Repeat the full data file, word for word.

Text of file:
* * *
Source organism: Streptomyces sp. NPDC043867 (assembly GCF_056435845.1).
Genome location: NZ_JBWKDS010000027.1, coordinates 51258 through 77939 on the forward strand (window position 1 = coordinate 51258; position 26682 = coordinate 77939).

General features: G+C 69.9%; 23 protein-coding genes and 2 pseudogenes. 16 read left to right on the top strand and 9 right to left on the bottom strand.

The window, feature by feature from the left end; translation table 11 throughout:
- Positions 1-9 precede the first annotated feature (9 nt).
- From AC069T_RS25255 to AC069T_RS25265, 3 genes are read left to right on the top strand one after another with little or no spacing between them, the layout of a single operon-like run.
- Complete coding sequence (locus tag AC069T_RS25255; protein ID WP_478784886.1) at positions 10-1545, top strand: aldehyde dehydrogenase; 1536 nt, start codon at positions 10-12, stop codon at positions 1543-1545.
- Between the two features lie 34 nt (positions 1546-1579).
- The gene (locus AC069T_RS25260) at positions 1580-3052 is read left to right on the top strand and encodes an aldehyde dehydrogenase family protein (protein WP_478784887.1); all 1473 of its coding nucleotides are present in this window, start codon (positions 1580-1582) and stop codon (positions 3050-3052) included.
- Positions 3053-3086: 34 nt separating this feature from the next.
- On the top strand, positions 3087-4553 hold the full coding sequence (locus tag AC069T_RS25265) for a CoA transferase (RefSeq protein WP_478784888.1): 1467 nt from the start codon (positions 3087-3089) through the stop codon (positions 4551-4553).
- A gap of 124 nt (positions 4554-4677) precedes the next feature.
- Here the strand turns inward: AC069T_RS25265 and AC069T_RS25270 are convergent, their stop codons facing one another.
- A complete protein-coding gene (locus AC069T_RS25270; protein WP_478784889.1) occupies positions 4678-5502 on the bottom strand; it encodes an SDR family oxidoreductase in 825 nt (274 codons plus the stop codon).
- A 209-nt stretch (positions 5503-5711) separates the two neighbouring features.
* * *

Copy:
Source organism: Streptomyces sp. NPDC043867 (assembly GCF_056435845.1).
Genome location: NZ_JBWKDS010000027.1, coordinates 51258 through 77939 on the forward strand (window position 1 = coordinate 51258; position 26682 = coordinate 77939).

General features: G+C 69.9%; 23 protein-coding genes and 2 pseudogenes. 16 read left to right on the top strand and 9 right to left on the bottom strand.

The window, feature by feature from the left end; translation table 11 throughout:
- Positions 1-9 precede the first annotated feature (9 nt).
- From AC069T_RS25255 to AC069T_RS25265, 3 genes are read left to right on the top strand one after another with little or no spacing between them, the layout of a single operon-like run.
- Complete coding sequence (locus tag AC069T_RS25255; protein ID WP_478784886.1) at positions 10-1545, top strand: aldehyde dehydrogenase; 1536 nt, start codon at positions 10-12, stop codon at positions 1543-1545.
- Between the two features lie 34 nt (positions 1546-1579).
- The gene (locus AC069T_RS25260) at positions 1580-3052 is read left to right on the top strand and encodes an aldehyde dehydrogenase family protein (protein WP_478784887.1); all 1473 of its coding nucleotides are present in this window, start codon (positions 1580-1582) and stop codon (positions 3050-3052) included.
- Positions 3053-3086: 34 nt separating this feature from the next.
- On the top strand, positions 3087-4553 hold the full coding sequence (locus tag AC069T_RS25265) for a CoA transferase (RefSeq protein WP_478784888.1): 1467 nt from the start codon (positions 3087-3089) through the stop codon (positions 4551-4553).
- A gap of 124 nt (positions 4554-4677) precedes the next feature.
- Here the strand turns inward: AC069T_RS25265 and AC069T_RS25270 are convergent, their stop codons facing one another.
- A complete protein-coding gene (locus AC069T_RS25270; protein WP_478784889.1) occupies positions 4678-5502 on the bottom strand; it encodes an SDR family oxidoreductase in 825 nt (274 codons plus the stop codon).
- A 209-nt stretch (positions 5503-5711) separates the two neighbouring features.